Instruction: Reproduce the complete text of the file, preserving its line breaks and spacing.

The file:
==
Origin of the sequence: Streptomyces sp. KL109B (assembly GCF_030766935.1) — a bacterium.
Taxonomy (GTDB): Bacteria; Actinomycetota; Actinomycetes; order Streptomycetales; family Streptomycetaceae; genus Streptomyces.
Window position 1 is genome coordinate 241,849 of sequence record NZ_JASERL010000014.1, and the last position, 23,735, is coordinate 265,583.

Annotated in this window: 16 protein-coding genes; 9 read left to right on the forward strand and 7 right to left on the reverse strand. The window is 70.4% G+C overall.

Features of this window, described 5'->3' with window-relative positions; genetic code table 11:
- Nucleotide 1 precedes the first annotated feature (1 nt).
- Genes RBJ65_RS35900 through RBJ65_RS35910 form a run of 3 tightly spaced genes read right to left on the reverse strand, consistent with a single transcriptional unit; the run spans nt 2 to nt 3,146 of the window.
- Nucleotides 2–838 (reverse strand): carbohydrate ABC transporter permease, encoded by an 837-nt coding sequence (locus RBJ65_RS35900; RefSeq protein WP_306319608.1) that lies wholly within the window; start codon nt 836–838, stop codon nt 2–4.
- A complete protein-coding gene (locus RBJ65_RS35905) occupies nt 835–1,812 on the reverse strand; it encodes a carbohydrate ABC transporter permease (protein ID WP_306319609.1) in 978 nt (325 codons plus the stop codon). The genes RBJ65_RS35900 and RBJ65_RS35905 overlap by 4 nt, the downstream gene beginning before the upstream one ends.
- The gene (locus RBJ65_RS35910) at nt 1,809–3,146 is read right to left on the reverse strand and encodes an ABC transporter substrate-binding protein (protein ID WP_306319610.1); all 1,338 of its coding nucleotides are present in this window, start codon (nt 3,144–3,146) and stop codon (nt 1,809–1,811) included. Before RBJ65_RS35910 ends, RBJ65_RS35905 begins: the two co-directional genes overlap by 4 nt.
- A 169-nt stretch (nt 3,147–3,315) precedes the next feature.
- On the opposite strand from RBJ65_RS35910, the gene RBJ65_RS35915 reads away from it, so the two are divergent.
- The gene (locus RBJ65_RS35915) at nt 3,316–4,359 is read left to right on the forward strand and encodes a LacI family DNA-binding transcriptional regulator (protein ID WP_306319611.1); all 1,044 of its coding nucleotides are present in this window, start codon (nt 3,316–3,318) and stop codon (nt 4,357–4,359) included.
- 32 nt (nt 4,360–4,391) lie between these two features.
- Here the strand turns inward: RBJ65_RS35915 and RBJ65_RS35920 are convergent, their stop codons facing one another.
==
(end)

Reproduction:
Origin of the sequence: Streptomyces sp. KL109B (assembly GCF_030766935.1) — a bacterium.
Taxonomy (GTDB): Bacteria; Actinomycetota; Actinomycetes; order Streptomycetales; family Streptomycetaceae; genus Streptomyces.
Window position 1 is genome coordinate 241,849 of sequence record NZ_JASERL010000014.1, and the last position, 23,735, is coordinate 265,583.

Annotated in this window: 16 protein-coding genes; 9 read left to right on the forward strand and 7 right to left on the reverse strand. The window is 70.4% G+C overall.

Features of this window, described 5'->3' with window-relative positions; genetic code table 11:
- Nucleotide 1 precedes the first annotated feature (1 nt).
- Genes RBJ65_RS35900 through RBJ65_RS35910 form a run of 3 tightly spaced genes read right to left on the reverse strand, consistent with a single transcriptional unit; the run spans nt 2 to nt 3,146 of the window.
- Nucleotides 2–838 (reverse strand): carbohydrate ABC transporter permease, encoded by an 837-nt coding sequence (locus RBJ65_RS35900; RefSeq protein WP_306319608.1) that lies wholly within the window; start codon nt 836–838, stop codon nt 2–4.
- A complete protein-coding gene (locus RBJ65_RS35905) occupies nt 835–1,812 on the reverse strand; it encodes a carbohydrate ABC transporter permease (protein ID WP_306319609.1) in 978 nt (325 codons plus the stop codon). The genes RBJ65_RS35900 and RBJ65_RS35905 overlap by 4 nt, the downstream gene beginning before the upstream one ends.
- The gene (locus RBJ65_RS35910) at nt 1,809–3,146 is read right to left on the reverse strand and encodes an ABC transporter substrate-binding protein (protein ID WP_306319610.1); all 1,338 of its coding nucleotides are present in this window, start codon (nt 3,144–3,146) and stop codon (nt 1,809–1,811) included. Before RBJ65_RS35910 ends, RBJ65_RS35905 begins: the two co-directional genes overlap by 4 nt.
- A 169-nt stretch (nt 3,147–3,315) precedes the next feature.
- On the opposite strand from RBJ65_RS35910, the gene RBJ65_RS35915 reads away from it, so the two are divergent.
- The gene (locus RBJ65_RS35915) at nt 3,316–4,359 is read left to right on the forward strand and encodes a LacI family DNA-binding transcriptional regulator (protein ID WP_306319611.1); all 1,044 of its coding nucleotides are present in this window, start codon (nt 3,316–3,318) and stop codon (nt 4,357–4,359) included.
- 32 nt (nt 4,360–4,391) lie between these two features.
- Here the strand turns inward: RBJ65_RS35915 and RBJ65_RS35920 are convergent, their stop codons facing one another.